2. Scott, I am with you 100% on this one. I see the genetic trail of autism spectrum disorders clearly throughout my dad's side of the family. When we figured out my son was on the spectrum, it was immediately evident that that was the connecting link between all those statements of similarities between my dad and my son, and also myself and my dad, not to mention other relatives. I don't really care to argue the issue with anybody, but for myself, my personal understanding of autism is deeply rooted in genetics, and it is most helpful for me to think of ASDs in these terms as it becomes more about understanding and accepting a natural way of being and less about finding somebody/something to blame.

    Let me reiterate, I speak only for myself in this and mean no offense to those who hold different views. I speak also as somebody who has been sent numerous email forwards about blaming vaccines and trying unproven (and sometimes inhumane--thank you, Dr. Eisenstein) "cures".

  3. Yes, the same in my family, the sad thing for me is that it's on both sides of my family, Me, my dad and my mom's brother seemed to be the most affected until my son came along, that's when I discovered what aspergers was. It's all over our family on both sides and now I'm married and it's in my husbands family too. My sister-in-law was just telling me how her 2 yr old is fascinated with mufflers on cars and it reminded me of my son at 2 yr when he was fixated on hot water heaters. I can't tell her that her son is autistic, even though we've known since he was less than a year, just based on his behavior. She would not accept it from us, my husband says she'll find out on her own. I hate to see the delay in his diagnosis, but I really don't think she would like me saying anything. I was thinking about getting peoples opinions on whether i should tell her or not. We didn't know until my son was 13 yrs, yet we knew he was different. My husbands family never really accepted the fact that there was a diagnosis for my sons behavior. The just said he was a brat and weird. So Little by little I will discuss it more with my sister-in-law.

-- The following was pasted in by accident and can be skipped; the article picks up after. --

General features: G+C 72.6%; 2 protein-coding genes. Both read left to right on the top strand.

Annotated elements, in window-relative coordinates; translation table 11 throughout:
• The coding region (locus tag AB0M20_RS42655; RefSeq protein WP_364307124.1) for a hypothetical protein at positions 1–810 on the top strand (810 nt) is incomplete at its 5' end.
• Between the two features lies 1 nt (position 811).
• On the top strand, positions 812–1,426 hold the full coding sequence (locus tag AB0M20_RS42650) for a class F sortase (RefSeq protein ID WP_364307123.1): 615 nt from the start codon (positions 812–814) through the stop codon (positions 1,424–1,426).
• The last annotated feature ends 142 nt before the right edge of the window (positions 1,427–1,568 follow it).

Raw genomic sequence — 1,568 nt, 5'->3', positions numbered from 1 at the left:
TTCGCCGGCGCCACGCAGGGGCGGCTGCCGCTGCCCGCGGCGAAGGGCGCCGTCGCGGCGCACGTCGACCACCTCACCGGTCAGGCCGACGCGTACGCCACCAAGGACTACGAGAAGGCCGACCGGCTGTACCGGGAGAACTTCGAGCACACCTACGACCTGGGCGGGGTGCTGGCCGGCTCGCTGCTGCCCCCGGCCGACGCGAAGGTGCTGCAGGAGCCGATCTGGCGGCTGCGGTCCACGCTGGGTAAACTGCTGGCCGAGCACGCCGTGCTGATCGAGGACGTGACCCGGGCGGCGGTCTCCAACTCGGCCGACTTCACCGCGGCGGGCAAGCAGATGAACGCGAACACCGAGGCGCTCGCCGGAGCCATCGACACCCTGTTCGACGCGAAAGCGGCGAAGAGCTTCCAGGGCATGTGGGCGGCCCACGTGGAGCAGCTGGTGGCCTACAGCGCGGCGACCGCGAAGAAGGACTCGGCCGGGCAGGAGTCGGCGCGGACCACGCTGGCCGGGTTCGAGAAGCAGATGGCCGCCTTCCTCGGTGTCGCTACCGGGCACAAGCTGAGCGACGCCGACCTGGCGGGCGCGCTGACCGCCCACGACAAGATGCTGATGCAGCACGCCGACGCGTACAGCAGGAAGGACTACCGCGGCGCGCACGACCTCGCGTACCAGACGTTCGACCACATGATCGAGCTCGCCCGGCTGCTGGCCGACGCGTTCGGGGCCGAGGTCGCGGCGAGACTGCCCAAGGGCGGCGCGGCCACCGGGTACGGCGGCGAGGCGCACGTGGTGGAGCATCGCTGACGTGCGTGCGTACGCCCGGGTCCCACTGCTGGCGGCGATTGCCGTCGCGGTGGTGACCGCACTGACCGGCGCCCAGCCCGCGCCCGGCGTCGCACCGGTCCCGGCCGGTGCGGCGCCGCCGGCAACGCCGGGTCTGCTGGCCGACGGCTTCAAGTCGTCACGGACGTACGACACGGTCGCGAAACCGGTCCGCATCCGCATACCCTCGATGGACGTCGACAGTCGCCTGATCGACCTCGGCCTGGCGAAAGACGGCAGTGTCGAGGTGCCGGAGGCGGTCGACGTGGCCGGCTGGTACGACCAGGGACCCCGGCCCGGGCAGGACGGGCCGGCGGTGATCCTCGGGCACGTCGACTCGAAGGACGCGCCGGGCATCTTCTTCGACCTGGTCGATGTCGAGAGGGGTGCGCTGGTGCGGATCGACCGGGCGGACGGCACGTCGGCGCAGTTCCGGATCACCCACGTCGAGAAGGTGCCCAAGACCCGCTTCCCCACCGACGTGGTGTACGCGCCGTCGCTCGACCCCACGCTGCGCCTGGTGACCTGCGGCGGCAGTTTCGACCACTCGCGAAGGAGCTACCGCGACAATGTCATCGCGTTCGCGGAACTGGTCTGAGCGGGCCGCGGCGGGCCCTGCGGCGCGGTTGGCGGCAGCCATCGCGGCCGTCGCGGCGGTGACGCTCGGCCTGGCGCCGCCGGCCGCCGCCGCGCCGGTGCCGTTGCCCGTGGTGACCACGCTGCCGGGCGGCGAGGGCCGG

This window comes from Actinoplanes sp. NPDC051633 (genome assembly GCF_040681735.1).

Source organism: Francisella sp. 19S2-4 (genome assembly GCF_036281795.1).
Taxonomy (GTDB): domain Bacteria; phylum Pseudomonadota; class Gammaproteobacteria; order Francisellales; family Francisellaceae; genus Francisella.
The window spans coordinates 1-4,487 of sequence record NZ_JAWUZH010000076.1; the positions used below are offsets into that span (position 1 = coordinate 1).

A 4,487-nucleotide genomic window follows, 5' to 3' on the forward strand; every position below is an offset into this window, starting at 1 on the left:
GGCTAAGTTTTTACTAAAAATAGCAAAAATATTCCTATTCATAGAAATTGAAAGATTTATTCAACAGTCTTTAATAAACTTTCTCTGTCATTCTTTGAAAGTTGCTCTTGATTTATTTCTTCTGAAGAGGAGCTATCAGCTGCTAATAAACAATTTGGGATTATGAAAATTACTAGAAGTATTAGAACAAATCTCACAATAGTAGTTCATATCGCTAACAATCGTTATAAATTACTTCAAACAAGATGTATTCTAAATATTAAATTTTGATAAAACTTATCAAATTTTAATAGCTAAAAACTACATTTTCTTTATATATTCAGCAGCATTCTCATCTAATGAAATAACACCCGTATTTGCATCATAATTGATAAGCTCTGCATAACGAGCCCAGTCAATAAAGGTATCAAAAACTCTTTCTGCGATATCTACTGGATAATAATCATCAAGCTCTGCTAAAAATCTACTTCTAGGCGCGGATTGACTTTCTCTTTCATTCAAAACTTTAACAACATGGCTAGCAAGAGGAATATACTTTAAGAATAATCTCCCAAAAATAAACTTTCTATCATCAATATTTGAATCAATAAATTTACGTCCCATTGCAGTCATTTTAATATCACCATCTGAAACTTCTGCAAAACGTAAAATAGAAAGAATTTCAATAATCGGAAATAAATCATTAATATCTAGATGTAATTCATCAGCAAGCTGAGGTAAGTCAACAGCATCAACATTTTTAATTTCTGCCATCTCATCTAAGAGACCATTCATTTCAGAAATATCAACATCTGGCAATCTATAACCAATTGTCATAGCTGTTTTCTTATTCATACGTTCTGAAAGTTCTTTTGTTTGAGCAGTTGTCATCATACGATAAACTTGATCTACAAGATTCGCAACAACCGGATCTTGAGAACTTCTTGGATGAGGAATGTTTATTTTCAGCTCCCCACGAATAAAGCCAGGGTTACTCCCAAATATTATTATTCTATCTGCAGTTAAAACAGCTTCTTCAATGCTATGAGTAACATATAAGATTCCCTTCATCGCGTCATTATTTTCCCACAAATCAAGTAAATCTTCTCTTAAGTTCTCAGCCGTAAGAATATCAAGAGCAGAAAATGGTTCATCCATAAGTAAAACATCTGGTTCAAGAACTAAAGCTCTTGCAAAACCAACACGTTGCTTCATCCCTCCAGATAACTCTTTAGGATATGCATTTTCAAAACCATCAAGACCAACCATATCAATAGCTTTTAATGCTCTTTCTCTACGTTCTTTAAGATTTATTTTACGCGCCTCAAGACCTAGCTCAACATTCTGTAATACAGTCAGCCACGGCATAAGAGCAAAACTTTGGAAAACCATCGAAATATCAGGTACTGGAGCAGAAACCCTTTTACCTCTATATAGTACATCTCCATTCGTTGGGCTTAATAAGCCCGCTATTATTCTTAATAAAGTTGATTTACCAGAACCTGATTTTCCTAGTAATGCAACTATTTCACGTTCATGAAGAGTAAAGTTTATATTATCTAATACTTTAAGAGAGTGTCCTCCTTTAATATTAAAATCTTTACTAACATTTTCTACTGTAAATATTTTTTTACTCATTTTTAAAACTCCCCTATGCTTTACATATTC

4. I am convinced there are different types of autism.
    I do believe some are born with it.
    I also believe our son was not born with it.
    He was my 3rd child, i had a normal pregnancy and delivery. He scored 10 on his apgar score, higher than my other children had.
    He was not premature, and there was no acident at birth or soon after.
    He reached his milestones, smiling, rolling over, crawling, walking.
    My grandma never believed in injections, so my mum didn't let me or my sister have any.
    When my first child was born there was a scare about the whooping cough vaccine, so she didn't have that.
    My son had the mmr. I remember asking the nurse if there were any side effects. She said a raised lump and a slight temperature.
    She gave me a prescription for calpol.
    He was 15 months old when he had the vaccine, i have a note in my diary.
    He was very ill almost immediately, i had the calpol so gave him that and thought no more about it.
    We moved house when he was 18 months old, and my sister asked the health visitor to call on me as i was worried that my son was not answering to his name.
    It was when he was at last diagnosed at 4 years old that i met another mum who asked if he had the mmr.
    Now i'm not out to blame anyone, we love our son and our lives are spent making sure he is safe and happy.
    Our son will not play for Manchester United, or give me grandchildren, but that doesn't matter.
    There is no proof there is a link betwwen autism and the mmr, but that also proves there is no proof there isn't.

  5. Gina, hearing anyone say anything is "different" about one's child is not an easy thing. The first time my sister suggested as much about my son, I was furious, not to her face but I called up all my friends to indirectly vent my anger. After we did start piecing things together (my sister gave me the phone number of a wonderful OT to talk to), a friend whose son has Asperger's said, "Well, we wondered about Elliot..." but she was right that we wouldn't likely have heard what she had to say. It's a hard call, but it's important to be a listener and, I think, to speak from your own personal experience as a way of indirectly suggesting your concerns about autism.